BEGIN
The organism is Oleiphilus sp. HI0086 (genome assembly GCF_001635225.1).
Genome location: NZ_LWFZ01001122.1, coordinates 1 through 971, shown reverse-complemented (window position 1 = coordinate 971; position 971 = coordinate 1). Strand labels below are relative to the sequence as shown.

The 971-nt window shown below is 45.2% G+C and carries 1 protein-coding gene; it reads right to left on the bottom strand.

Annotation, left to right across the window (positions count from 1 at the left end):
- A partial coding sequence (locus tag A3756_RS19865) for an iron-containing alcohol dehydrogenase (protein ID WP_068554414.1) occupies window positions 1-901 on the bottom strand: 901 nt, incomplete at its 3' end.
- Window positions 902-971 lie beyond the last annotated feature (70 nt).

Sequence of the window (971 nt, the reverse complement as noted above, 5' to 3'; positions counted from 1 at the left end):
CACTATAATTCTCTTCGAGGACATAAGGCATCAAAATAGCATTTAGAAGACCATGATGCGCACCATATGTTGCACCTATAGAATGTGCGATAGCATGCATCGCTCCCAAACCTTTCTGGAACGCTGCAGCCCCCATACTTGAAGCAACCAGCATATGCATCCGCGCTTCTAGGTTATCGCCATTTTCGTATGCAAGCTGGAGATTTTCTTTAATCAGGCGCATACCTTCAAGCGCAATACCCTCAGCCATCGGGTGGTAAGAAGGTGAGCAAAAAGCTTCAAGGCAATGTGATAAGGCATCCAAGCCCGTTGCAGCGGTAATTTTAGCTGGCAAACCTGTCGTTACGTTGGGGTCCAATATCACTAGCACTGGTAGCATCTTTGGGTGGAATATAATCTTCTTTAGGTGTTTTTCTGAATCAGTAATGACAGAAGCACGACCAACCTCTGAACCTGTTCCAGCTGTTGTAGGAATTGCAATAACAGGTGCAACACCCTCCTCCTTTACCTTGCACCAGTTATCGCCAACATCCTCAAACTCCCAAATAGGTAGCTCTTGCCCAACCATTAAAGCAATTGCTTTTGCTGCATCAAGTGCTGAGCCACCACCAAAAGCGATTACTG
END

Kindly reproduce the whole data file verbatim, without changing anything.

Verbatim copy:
The organism is Oleiphilus sp. HI0086 (genome assembly GCF_001635225.1).
Genome location: NZ_LWFZ01001122.1, coordinates 1 through 971, shown reverse-complemented (window position 1 = coordinate 971; position 971 = coordinate 1). Strand labels below are relative to the sequence as shown.

The 971-nt window shown below is 45.2% G+C and carries 1 protein-coding gene; it reads right to left on the bottom strand.

Annotation, left to right across the window (positions count from 1 at the left end):
- A partial coding sequence (locus tag A3756_RS19865) for an iron-containing alcohol dehydrogenase (protein ID WP_068554414.1) occupies window positions 1-901 on the bottom strand: 901 nt, incomplete at its 3' end.
- Window positions 902-971 lie beyond the last annotated feature (70 nt).

Sequence of the window (971 nt, the reverse complement as noted above, 5' to 3'; positions counted from 1 at the left end):
CACTATAATTCTCTTCGAGGACATAAGGCATCAAAATAGCATTTAGAAGACCATGATGCGCACCATATGTTGCACCTATAGAATGTGCGATAGCATGCATCGCTCCCAAACCTTTCTGGAACGCTGCAGCCCCCATACTTGAAGCAACCAGCATATGCATCCGCGCTTCTAGGTTATCGCCATTTTCGTATGCAAGCTGGAGATTTTCTTTAATCAGGCGCATACCTTCAAGCGCAATACCCTCAGCCATCGGGTGGTAAGAAGGTGAGCAAAAAGCTTCAAGGCAATGTGATAAGGCATCCAAGCCCGTTGCAGCGGTAATTTTAGCTGGCAAACCTGTCGTTACGTTGGGGTCCAATATCACTAGCACTGGTAGCATCTTTGGGTGGAATATAATCTTCTTTAGGTGTTTTTCTGAATCAGTAATGACAGAAGCACGACCAACCTCTGAACCTGTTCCAGCTGTTGTAGGAATTGCAATAACAGGTGCAACACCCTCCTCCTTTACCTTGCACCAGTTATCGCCAACATCCTCAAACTCCCAAATAGGTAGCTCTTGCCCAACCATTAAAGCAATTGCTTTTGCTGCATCAAGTGCTGAGCCACCACCAAAAGCGATTACTG